I understand why people live with peeling wallpaper and ancient kitchens with drawers that jam and stick. It takes courage to venture beyond the planning stage. Once a renovation starts, there is no turning back. The old bathroom gets ripped out, but what looked good on paper may not proceed according to plan. Electricians, plumbers, and builders come into the mix. They each have an opinion and they often contradict each other. Maybe it’s easier to live with the crack in the bathtub and the toilet that flushes away 13 litres / 4 gallons of potable water with each use.
Word count: 327 Reading time: 1-2 minutes
Is an unknown result the reason some people fail to finish the big artistic projects they start? How many outlines of stories have I scribbled into my notebooks over the years? I love that playful stage. So I write the first scene. It’s satisfying to see the characters come to life, say and do things exactly the way I expected.
Deep into a manuscript, I often find that a story is not unfolding the way I expected. The electrician arrives on the scene and says that my protagonist has no spark. No one is getting a charge from her. The plumber informs me that my throughline is jammed and needs to be reworked. I need to rip out half of what I’ve written.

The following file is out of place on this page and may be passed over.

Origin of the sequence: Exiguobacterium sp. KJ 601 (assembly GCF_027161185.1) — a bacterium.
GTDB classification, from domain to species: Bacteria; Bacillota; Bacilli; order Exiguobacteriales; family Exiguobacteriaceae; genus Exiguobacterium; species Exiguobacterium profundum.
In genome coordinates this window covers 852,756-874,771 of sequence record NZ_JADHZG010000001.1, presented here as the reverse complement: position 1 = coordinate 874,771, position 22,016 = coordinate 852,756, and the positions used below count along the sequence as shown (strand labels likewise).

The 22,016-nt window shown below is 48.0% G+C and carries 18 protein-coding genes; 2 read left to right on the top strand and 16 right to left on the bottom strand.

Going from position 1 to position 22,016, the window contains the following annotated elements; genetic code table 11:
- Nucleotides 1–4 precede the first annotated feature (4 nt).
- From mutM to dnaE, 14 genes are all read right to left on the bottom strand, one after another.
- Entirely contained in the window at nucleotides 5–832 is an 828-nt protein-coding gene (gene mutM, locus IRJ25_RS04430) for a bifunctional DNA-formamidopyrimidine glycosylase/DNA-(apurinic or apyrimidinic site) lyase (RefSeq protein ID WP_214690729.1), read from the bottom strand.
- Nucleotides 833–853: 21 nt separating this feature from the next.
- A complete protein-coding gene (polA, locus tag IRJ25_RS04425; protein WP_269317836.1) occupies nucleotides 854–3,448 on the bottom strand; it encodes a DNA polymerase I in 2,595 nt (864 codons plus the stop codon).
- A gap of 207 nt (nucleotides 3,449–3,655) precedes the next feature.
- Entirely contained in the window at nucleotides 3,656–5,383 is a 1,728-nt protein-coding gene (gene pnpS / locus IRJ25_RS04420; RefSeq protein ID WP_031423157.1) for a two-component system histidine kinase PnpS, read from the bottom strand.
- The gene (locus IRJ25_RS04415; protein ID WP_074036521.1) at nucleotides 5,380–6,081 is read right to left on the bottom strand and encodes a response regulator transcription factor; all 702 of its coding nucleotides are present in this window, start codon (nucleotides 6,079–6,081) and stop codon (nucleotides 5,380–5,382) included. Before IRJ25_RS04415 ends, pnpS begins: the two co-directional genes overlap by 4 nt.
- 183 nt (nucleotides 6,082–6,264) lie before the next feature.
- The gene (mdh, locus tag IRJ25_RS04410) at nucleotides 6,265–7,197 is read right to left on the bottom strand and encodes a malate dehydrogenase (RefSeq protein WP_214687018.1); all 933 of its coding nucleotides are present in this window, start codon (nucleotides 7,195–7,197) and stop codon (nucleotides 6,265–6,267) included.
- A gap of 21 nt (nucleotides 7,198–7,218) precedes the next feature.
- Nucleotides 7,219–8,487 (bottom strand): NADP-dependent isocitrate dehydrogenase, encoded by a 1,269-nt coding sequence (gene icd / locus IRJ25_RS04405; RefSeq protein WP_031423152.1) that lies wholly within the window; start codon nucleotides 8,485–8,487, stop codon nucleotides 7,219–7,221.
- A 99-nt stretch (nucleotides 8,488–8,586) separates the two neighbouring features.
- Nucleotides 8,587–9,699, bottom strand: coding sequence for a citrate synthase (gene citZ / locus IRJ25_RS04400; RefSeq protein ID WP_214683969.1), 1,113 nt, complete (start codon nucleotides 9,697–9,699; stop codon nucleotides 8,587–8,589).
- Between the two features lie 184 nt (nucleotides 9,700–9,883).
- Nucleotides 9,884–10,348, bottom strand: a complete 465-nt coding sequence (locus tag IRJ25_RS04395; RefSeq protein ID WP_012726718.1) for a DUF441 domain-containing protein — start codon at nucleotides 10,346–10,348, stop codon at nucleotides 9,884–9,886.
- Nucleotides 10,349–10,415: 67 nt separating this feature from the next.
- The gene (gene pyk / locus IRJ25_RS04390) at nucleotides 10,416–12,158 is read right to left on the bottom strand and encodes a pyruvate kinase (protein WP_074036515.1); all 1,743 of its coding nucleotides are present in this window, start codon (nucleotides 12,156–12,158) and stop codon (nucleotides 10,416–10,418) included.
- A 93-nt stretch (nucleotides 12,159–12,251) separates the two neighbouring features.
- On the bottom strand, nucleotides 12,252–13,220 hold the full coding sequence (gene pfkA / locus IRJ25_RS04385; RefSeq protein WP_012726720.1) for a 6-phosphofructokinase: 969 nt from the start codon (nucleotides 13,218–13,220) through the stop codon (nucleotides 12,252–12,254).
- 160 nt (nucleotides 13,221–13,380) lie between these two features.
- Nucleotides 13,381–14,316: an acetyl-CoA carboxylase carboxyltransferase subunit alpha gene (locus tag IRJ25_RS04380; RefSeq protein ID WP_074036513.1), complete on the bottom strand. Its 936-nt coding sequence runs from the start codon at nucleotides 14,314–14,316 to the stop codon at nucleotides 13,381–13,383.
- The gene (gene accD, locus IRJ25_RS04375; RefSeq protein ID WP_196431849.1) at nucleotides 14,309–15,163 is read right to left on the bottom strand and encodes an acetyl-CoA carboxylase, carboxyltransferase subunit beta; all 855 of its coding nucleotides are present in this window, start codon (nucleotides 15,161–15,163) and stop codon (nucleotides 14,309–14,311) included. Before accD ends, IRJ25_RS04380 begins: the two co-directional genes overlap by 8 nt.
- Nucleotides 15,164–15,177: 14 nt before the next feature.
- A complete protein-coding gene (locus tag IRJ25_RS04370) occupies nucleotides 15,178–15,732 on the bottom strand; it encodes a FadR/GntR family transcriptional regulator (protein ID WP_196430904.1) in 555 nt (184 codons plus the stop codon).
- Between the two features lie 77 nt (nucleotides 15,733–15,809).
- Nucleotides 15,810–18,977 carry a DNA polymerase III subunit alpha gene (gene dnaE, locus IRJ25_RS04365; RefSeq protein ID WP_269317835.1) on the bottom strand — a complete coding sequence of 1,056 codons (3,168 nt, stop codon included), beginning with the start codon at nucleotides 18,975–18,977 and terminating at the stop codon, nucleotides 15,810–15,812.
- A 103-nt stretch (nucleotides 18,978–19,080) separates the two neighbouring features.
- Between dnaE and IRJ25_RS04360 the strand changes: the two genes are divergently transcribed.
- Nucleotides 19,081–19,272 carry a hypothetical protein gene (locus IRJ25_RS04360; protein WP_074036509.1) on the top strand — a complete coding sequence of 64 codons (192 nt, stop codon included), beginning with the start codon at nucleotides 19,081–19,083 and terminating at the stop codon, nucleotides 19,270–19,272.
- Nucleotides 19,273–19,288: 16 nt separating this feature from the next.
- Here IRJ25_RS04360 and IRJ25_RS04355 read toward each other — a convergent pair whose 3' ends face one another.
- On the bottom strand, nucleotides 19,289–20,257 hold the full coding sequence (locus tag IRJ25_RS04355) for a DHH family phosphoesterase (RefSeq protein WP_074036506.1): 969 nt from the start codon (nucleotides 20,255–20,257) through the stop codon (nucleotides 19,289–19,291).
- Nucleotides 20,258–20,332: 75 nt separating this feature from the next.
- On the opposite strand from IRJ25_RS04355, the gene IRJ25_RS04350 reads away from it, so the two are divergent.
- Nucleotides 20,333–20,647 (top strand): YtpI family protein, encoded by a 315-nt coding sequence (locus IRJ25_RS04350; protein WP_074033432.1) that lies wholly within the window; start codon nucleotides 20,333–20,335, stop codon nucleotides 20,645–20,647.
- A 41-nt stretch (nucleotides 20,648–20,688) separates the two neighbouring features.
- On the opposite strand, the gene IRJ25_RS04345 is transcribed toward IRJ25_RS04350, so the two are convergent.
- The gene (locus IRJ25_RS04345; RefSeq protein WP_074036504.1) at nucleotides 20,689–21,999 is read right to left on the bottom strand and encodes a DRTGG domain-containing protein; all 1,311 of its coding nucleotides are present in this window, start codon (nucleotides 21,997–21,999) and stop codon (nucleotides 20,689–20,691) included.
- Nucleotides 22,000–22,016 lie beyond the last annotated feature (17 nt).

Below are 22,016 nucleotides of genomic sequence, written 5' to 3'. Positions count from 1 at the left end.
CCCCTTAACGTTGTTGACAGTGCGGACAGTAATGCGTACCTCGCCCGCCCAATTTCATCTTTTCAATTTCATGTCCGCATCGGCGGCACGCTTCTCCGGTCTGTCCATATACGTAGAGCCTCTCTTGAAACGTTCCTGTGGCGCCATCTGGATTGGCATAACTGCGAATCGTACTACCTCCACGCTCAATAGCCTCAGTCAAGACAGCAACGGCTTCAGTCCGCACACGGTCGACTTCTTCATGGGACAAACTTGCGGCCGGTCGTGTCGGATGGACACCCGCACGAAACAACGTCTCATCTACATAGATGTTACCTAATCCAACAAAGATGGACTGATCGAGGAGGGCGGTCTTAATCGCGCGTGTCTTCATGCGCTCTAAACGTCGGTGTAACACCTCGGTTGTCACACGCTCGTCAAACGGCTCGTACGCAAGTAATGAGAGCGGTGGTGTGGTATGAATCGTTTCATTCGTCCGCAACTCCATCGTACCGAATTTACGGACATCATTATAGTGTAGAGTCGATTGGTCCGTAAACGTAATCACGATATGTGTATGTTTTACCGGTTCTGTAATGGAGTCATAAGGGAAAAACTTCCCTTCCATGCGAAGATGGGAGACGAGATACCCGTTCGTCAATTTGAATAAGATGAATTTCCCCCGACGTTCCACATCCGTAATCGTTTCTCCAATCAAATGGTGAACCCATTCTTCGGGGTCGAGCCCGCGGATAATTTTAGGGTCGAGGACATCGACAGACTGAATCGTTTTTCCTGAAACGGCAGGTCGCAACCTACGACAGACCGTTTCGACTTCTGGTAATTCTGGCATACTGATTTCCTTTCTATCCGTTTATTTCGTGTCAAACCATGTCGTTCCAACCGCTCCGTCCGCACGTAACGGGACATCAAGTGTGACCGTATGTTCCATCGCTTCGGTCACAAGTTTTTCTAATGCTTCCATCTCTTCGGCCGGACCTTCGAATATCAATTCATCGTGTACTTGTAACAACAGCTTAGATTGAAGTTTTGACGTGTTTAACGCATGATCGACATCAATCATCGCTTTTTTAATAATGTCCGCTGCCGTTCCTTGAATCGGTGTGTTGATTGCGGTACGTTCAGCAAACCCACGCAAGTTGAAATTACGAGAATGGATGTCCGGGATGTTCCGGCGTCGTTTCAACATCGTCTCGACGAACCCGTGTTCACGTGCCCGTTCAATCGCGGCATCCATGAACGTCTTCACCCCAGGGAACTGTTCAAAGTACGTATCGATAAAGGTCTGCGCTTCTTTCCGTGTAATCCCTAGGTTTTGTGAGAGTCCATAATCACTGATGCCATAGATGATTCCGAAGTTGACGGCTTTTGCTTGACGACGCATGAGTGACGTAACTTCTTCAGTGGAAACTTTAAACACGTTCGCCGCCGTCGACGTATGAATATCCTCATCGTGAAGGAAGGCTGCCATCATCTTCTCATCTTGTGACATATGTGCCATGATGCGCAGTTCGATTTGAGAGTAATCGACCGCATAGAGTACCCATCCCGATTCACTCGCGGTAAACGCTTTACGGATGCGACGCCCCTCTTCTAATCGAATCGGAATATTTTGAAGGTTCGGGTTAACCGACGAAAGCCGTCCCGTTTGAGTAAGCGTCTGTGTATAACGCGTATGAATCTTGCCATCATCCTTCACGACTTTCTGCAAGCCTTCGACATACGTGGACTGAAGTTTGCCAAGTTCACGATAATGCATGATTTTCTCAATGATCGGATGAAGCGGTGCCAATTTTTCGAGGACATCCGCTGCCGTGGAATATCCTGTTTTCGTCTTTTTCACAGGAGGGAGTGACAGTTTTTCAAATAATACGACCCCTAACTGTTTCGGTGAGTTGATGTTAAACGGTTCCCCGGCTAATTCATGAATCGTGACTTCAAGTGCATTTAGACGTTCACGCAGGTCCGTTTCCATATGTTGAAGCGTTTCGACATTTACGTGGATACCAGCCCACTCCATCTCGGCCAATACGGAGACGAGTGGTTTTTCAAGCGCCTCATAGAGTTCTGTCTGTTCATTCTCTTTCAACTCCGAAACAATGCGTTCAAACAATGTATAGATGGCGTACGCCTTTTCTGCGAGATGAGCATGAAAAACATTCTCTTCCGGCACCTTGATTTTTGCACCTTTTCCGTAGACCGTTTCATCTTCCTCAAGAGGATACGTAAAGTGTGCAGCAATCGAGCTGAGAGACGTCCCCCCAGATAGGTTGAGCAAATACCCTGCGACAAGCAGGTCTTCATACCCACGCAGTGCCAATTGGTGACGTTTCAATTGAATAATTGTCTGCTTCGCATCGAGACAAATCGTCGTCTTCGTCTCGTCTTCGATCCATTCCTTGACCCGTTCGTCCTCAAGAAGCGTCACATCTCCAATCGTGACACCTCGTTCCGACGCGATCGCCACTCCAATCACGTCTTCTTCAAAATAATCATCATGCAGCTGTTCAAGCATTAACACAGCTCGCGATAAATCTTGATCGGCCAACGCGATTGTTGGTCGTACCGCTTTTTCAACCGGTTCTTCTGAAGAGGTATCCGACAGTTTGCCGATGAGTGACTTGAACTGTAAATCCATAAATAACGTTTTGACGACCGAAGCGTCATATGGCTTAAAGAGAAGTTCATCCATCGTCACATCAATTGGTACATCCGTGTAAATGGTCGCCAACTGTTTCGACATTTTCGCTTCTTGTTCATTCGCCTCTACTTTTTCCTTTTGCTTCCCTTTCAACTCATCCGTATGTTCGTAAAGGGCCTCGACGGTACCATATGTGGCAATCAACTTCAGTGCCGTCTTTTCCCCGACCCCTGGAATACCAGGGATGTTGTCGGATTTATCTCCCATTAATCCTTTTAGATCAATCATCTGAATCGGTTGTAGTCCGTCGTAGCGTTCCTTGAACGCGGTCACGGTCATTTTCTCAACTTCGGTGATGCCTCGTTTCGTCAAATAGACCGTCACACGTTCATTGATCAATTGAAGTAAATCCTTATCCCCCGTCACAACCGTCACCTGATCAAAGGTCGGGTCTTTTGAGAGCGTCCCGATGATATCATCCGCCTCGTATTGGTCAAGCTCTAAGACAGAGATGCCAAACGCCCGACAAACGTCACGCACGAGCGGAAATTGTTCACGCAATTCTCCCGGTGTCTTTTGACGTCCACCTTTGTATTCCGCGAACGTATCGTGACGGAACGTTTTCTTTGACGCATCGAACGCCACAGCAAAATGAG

Sometimes the weaknesses are beyond repair. Better tear the old house down and salvage the parts. Other times I just need to pull out the rotted wall and replace it with something more substantial. The urge to destroy is also a creative urge according to Picasso. So really, when unexpected obstacles pop up in the narrative, isn’t that the time to muster the creative courage and smash what needs fixing?
Do you avoid writing your great novel because you know hard it’s going to be? Or do you have the perseverance to get through the project, so you lay out your blueprint and get started?
Photo from Wikimedia Commons: Bedroom and sitting room of the White House during the Renovation 2/27/1650 by Abbie Rowe from the US National Archives & Records Administration